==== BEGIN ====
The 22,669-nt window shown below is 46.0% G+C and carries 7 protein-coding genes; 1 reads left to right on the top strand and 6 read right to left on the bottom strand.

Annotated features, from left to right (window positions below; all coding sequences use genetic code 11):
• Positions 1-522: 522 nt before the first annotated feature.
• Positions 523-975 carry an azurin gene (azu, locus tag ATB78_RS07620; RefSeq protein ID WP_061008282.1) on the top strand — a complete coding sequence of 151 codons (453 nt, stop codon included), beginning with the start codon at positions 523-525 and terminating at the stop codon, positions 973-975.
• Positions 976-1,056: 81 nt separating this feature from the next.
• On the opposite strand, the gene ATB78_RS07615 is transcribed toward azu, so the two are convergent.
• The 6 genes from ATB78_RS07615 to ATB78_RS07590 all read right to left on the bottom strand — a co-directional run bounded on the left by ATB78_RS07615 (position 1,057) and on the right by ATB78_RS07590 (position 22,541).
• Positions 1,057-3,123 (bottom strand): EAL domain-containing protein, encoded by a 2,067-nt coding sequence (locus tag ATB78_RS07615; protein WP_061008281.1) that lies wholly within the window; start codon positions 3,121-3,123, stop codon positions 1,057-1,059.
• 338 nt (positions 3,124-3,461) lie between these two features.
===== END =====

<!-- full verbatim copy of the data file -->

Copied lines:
The 22,669-nt window shown below is 46.0% G+C and carries 7 protein-coding genes; 1 reads left to right on the top strand and 6 read right to left on the bottom strand.

Annotated features, from left to right (window positions below; all coding sequences use genetic code 11):
• Positions 1-522: 522 nt before the first annotated feature.
• Positions 523-975 carry an azurin gene (azu, locus tag ATB78_RS07620; RefSeq protein ID WP_061008282.1) on the top strand — a complete coding sequence of 151 codons (453 nt, stop codon included), beginning with the start codon at positions 523-525 and terminating at the stop codon, positions 973-975.
• Positions 976-1,056: 81 nt separating this feature from the next.
• On the opposite strand, the gene ATB78_RS07615 is transcribed toward azu, so the two are convergent.
• The 6 genes from ATB78_RS07615 to ATB78_RS07590 all read right to left on the bottom strand — a co-directional run bounded on the left by ATB78_RS07615 (position 1,057) and on the right by ATB78_RS07590 (position 22,541).
• Positions 1,057-3,123 (bottom strand): EAL domain-containing protein, encoded by a 2,067-nt coding sequence (locus tag ATB78_RS07615; protein WP_061008281.1) that lies wholly within the window; start codon positions 3,121-3,123, stop codon positions 1,057-1,059.
• 338 nt (positions 3,124-3,461) lie between these two features.